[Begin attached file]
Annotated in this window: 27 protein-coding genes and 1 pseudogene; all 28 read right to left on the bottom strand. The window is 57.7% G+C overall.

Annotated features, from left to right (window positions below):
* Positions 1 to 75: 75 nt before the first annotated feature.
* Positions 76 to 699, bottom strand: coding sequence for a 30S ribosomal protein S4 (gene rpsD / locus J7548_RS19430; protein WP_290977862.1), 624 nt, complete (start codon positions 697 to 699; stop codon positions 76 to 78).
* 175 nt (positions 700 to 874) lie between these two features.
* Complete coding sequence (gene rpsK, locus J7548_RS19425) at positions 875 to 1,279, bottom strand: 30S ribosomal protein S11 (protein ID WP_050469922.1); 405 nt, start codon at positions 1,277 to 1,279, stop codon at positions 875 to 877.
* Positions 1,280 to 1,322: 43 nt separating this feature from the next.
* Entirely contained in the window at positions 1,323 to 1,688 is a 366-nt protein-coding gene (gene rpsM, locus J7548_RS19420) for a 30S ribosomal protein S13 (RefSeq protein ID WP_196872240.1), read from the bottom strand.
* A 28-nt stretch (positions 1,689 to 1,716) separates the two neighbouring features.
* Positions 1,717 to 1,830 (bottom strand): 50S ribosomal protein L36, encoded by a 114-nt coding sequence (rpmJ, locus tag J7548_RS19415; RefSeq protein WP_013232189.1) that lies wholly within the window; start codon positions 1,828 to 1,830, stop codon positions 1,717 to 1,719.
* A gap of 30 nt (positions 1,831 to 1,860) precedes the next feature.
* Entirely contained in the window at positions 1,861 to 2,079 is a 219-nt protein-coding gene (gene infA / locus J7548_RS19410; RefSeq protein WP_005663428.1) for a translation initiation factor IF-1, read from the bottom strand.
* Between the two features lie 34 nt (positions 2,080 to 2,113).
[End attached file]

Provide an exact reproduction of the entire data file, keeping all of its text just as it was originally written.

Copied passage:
Annotated in this window: 27 protein-coding genes and 1 pseudogene; all 28 read right to left on the bottom strand. The window is 57.7% G+C overall.

Annotated features, from left to right (window positions below):
* Positions 1 to 75: 75 nt before the first annotated feature.
* Positions 76 to 699, bottom strand: coding sequence for a 30S ribosomal protein S4 (gene rpsD / locus J7548_RS19430; protein WP_290977862.1), 624 nt, complete (start codon positions 697 to 699; stop codon positions 76 to 78).
* 175 nt (positions 700 to 874) lie between these two features.
* Complete coding sequence (gene rpsK, locus J7548_RS19425) at positions 875 to 1,279, bottom strand: 30S ribosomal protein S11 (protein ID WP_050469922.1); 405 nt, start codon at positions 1,277 to 1,279, stop codon at positions 875 to 877.
* Positions 1,280 to 1,322: 43 nt separating this feature from the next.
* Entirely contained in the window at positions 1,323 to 1,688 is a 366-nt protein-coding gene (gene rpsM, locus J7548_RS19420) for a 30S ribosomal protein S13 (RefSeq protein ID WP_196872240.1), read from the bottom strand.
* A 28-nt stretch (positions 1,689 to 1,716) separates the two neighbouring features.
* Positions 1,717 to 1,830 (bottom strand): 50S ribosomal protein L36, encoded by a 114-nt coding sequence (rpmJ, locus tag J7548_RS19415; RefSeq protein WP_013232189.1) that lies wholly within the window; start codon positions 1,828 to 1,830, stop codon positions 1,717 to 1,719.
* A gap of 30 nt (positions 1,831 to 1,860) precedes the next feature.
* Entirely contained in the window at positions 1,861 to 2,079 is a 219-nt protein-coding gene (gene infA / locus J7548_RS19410; RefSeq protein WP_005663428.1) for a translation initiation factor IF-1, read from the bottom strand.
* Between the two features lie 34 nt (positions 2,080 to 2,113).